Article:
Messiah, the rejected cornerstone

If the rabbis teach you something is true, are you compelled to believe it upon their authority? What if I could show you that the Tanakh itself prophesies how the rabbis will wrongly reject the Jewish Messiah? That’s a very hard choice: the Tanakh or the rabbis. What if you had to make it?

Scripture is holy, and is G-d’s word to us. While humans penned the Scriptures physically, G-d the Holy Spirit is the proper author of Scripture. The psalmist was stirred up to praise the L-d in the Psalms by the Holy Spirit. We read of this in

Psalm 45:1

“My heart is inditing a good matter: I speak of the things which I have made touching the king: my tongue is the pen of a ready writer.”

The Spirit speaks to us clearly and plainly, and also uses word imagery to help us understand spiritual truths. Hence the psalmist proclaims in

Psalm 118:22

The stone which the builders refused is become the head stone of the corner.”

Here we can recognise that picturesque language is being used. So therefore we must ask: who are the builders, what is the stone, and how did it become the cornerstone?

Rashi takes the rejected stone to mean “A people that was humble among the peoples.” (עם שהיו שפל בין האומות). In the previous verse, Rashi takes G-d’s answer to the Psalmist’s prayer as rescuing the Jews from exile (“מן הגלות”). Putting these comments together, Rashi teaches that the Jews were a humble people, rejected by others, whom G-d rescued. As David Kimchi observes in his comments on Psalm 118:1, the rabbis are generally divided on this Psalm, with some taking it to refer to David, and others to the time of Messiah.

But neither David nor Israel-in-exile fit the greater context, of the rejected stone being the cornerstone of the whole building. David was less popular than Absalom during a brief season; yet more popular than Saul at another time.

David had said in

Psalm 16

“For thou wilt not leave my soul in hell; neither wilt thou suffer thine Holy One to see corruption.”

But although David died and was buried, the Messiah that would come from David’s seed would defeat death, and his soul would not be left buried, but rather, he would rise from among the dead to live - G-d having resurrected him. 

Likewise, here in Psalm 118, David speaks of one greater than himself. In antiquity, this psalm was recognized by the Jews to refer to their king Messiah, the son of David. When Jesus rode into Jerusalem, the people cried

Matthew 21:9

“Hosanna to the son of David: Blessed is he that cometh in the name of the L-d; Hosanna in the highest”

quoting...

Psalm 118:25-26

 “Save now [הוֹשִׁ֘יעָ֥ה], I beseech thee, O L-d: O L-d, I beseech thee, send now prosperity. Blessed be he that cometh in the name of the L-d: we have blessed you out of the house of the L-d.”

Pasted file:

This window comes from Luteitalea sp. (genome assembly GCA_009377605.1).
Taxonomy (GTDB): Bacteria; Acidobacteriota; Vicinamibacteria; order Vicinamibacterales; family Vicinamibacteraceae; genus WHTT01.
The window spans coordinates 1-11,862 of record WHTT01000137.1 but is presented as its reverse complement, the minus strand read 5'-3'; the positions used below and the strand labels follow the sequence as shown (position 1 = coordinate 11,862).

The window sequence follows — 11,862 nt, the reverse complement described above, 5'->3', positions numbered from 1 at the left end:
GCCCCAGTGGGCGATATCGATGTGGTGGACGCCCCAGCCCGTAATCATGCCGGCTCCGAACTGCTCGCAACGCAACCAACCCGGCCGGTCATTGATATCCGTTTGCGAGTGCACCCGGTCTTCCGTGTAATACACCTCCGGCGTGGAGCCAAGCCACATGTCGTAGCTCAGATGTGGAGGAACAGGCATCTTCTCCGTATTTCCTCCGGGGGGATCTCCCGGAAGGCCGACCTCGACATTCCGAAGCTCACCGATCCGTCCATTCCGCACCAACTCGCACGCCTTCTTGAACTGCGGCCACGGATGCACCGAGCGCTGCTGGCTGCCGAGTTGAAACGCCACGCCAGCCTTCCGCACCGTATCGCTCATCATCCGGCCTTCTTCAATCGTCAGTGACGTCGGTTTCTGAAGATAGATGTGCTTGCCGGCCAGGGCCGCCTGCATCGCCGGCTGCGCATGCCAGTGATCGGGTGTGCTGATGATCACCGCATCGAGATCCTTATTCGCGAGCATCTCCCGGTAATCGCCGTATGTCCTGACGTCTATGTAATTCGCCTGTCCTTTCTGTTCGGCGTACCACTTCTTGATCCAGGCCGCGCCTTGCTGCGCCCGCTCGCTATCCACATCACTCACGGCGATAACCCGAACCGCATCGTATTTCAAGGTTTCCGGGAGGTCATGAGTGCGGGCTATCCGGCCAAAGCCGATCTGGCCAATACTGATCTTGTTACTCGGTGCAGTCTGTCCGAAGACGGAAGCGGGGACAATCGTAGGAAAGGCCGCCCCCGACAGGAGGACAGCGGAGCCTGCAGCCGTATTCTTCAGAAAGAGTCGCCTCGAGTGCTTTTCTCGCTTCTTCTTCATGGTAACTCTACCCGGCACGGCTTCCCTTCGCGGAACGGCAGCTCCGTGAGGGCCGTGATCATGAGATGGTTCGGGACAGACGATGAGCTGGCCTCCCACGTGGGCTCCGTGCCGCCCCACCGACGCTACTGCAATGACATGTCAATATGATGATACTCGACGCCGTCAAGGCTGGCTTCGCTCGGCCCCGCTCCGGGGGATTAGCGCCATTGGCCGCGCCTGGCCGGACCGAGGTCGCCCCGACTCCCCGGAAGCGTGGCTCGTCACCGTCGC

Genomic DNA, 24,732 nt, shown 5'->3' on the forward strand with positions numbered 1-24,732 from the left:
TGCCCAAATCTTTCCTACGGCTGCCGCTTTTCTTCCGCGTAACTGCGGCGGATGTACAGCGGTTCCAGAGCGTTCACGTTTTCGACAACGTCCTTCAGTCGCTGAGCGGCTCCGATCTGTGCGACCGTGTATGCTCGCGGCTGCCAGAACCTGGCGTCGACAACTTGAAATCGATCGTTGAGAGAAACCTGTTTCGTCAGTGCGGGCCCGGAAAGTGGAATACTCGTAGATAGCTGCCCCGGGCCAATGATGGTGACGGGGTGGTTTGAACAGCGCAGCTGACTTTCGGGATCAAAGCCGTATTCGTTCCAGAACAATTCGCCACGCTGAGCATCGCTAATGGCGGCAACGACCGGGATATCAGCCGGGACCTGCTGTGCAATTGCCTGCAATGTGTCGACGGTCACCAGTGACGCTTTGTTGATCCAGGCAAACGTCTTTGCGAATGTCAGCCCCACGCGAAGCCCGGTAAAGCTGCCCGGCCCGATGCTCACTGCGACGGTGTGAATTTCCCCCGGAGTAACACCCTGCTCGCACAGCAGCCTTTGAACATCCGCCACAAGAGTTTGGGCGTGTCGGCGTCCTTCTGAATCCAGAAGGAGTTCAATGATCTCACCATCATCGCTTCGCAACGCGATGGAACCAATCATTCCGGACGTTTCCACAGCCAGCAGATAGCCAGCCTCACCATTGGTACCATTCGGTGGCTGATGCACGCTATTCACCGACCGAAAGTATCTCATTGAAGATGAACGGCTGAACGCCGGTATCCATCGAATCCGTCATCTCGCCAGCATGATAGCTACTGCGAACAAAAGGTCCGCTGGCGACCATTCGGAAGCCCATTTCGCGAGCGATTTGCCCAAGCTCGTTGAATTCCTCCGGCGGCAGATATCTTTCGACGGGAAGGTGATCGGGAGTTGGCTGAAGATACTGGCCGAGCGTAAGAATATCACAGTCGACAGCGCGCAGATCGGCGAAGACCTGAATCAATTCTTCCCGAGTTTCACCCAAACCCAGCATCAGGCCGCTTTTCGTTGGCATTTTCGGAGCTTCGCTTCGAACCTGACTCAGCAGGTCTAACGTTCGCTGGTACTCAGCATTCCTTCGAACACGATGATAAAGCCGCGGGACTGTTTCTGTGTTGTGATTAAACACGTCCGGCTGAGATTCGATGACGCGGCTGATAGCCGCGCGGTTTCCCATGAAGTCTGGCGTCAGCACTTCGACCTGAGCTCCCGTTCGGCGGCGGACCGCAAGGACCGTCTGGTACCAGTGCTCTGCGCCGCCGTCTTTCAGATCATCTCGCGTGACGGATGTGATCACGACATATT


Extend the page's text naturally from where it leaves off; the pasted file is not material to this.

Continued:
With this in mind, we can see that the Jewish people anciently held this psalm to be messianic, and other interpretations are ways to explain away this truth.

Jesus Christ is the rejected cornerstone because the Jewish elders, as the builders of the church (G-d’s people on earth), tried to cast him out from G-d’s covenant, when this very covenant was established upon the Messiah himself. They had Christ put to death, but Christ’s death itself was the very thing that Israel’s religion pointed towards - as an atonement for the sins of his people. 

As we read in Isaiah 53 - a chapter not read aloud in synagogue haftarah readings –

Isaiah 53

“He is despised and rejected of men; a man of sorrows, and acquainted with grief: and we hid as it were our faces from him; he was despised, and we esteemed him not. Surely he hath borne our griefs, and carried our sorrows: yet we did esteem him stricken, smitten of G-d, and afflicted. But he was wounded for our transgressions, he was bruised for our iniquities: the chastisement of our peace was upon him; and with his stripes we are healed.”

Jesus was rejected and despised - not only by common men, but especially by the Jewish religious leadership of his day. And sadly, this opposition to Christ has continued down to our day, via traditions passed down through the generations. How amazing that G-d told us this would happen in his word! As we read in Isaiah, there is none like the L-d,

Isaiah 46:10

“Declaring the end from the beginning, and from ancient times the things that are not yet done, saying, My counsel shall stand, and I will do all my pleasure:”

On Judgment Day, when G-d judges all men according to his Moral Law as set down in his Word, and summed up by the Ten Commandments, Christ Jesus’ righteousness will be men’s only hope - if they have trusted in him. And we should trust in Jesus Christ, who fulfilled the prophecies of Scripture concerning Messiah.

And on that Judgment Day, “My rabbis didn’t believe in Jesus so I didn’t” will be no excuse, as G-d himself has told us that the builders would reject Messiah the cornerstone.

But make sure you don’t make the same error as the rabbis have. Instead, repent and trust in him today. If you do so, you will have the true faith of the psalmist, and not the mistaken opinions of the rabbis. 

Rashi references: https://www.chabad.org/library/bible_cdo/aid/16339/showrashi/true/jewish/Chapter-118.htm#lt=both

Kimchi reference: Radak on Psalms 118:1 (sefaria.org)

Kimchi also discusses the possible application to the Messiah in verse 4: "ואם על ימות המשיח נאמר המזמור אמר כנגד כל האומות הודו לה"

Psalm 107 (targum.info)

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